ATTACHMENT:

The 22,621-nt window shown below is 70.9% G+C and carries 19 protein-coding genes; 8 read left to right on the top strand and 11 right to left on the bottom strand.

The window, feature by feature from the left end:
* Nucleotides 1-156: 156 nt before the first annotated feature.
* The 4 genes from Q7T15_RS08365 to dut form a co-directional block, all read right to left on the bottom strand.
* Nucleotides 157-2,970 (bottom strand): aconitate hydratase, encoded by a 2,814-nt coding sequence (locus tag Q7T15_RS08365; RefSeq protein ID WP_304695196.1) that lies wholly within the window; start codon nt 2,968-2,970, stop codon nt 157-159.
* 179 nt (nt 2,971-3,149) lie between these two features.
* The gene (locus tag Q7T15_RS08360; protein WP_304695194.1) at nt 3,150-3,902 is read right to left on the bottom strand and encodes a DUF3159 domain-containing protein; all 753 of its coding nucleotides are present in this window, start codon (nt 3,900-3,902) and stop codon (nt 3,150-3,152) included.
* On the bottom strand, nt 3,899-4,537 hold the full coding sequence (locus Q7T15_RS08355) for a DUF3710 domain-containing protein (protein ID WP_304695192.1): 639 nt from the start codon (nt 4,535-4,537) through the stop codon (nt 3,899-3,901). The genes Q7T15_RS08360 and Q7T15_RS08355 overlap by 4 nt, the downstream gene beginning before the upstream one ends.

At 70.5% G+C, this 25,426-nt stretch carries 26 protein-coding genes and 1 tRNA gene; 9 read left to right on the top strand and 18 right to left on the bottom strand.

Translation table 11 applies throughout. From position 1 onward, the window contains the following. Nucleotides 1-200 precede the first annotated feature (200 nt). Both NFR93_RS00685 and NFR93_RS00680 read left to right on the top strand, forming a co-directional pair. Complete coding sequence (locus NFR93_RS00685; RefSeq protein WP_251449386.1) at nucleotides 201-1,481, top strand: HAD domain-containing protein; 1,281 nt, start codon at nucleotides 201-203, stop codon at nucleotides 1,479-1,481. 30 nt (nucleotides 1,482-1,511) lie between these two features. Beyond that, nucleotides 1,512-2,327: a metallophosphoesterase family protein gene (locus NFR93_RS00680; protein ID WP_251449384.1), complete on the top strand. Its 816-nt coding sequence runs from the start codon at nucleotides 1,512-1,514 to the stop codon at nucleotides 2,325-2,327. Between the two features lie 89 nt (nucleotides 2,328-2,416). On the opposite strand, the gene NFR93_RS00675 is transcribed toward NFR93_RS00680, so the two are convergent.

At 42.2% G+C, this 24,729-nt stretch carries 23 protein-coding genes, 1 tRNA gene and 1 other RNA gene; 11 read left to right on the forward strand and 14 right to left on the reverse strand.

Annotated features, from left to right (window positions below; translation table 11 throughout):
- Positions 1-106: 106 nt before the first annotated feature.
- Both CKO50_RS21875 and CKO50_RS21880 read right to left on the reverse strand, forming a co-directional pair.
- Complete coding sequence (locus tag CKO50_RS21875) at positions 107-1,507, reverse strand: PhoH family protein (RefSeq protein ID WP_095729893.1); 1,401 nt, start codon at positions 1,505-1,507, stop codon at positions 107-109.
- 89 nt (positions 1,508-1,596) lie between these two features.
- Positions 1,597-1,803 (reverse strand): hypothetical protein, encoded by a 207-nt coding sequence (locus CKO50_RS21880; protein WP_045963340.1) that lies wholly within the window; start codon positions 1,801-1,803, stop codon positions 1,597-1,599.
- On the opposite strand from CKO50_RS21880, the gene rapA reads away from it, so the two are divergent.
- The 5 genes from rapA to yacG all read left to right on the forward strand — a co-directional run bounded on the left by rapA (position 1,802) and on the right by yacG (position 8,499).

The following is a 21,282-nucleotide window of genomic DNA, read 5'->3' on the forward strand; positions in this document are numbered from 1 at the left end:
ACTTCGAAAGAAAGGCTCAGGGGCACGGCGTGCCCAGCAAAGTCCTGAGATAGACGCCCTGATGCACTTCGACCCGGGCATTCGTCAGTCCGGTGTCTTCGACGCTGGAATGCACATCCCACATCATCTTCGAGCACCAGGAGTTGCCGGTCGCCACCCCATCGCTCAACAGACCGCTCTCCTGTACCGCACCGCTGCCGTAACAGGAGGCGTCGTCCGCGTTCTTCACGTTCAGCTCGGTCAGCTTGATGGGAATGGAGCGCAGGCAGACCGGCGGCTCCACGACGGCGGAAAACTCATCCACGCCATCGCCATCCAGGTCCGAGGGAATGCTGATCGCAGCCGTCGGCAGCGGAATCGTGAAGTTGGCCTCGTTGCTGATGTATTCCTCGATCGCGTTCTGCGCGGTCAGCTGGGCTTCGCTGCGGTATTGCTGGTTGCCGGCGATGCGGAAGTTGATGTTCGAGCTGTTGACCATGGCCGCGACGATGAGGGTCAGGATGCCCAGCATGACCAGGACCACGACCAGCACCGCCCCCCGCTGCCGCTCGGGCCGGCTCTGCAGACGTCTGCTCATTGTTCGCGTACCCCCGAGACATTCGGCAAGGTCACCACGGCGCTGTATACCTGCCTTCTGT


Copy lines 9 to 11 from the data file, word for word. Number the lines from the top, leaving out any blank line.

At 70.5% G+C, this 25,426-nt stretch carries 26 protein-coding genes and 1 tRNA gene; 9 read left to right on the top strand and 18 right to left on the bottom strand.

Translation table 11 applies throughout. From position 1 onward, the window contains the following. Nucleotides 1-200 precede the first annotated feature (200 nt). Both NFR93_RS00685 and NFR93_RS00680 read left to right on the top strand, forming a co-directional pair. Complete coding sequence (locus NFR93_RS00685; RefSeq protein WP_251449386.1) at nucleotides 201-1,481, top strand: HAD domain-containing protein; 1,281 nt, start codon at nucleotides 201-203, stop codon at nucleotides 1,479-1,481. 30 nt (nucleotides 1,482-1,511) lie between these two features. Beyond that, nucleotides 1,512-2,327: a metallophosphoesterase family protein gene (locus NFR93_RS00680; protein ID WP_251449384.1), complete on the top strand. Its 816-nt coding sequence runs from the start codon at nucleotides 1,512-1,514 to the stop codon at nucleotides 2,325-2,327. Between the two features lie 89 nt (nucleotides 2,328-2,416). On the opposite strand, the gene NFR93_RS00675 is transcribed toward NFR93_RS00680, so the two are convergent.

At 42.2% G+C, this 24,729-nt stretch carries 23 protein-coding genes, 1 tRNA gene and 1 other RNA gene; 11 read left to right on the forward strand and 14 right to left on the reverse strand.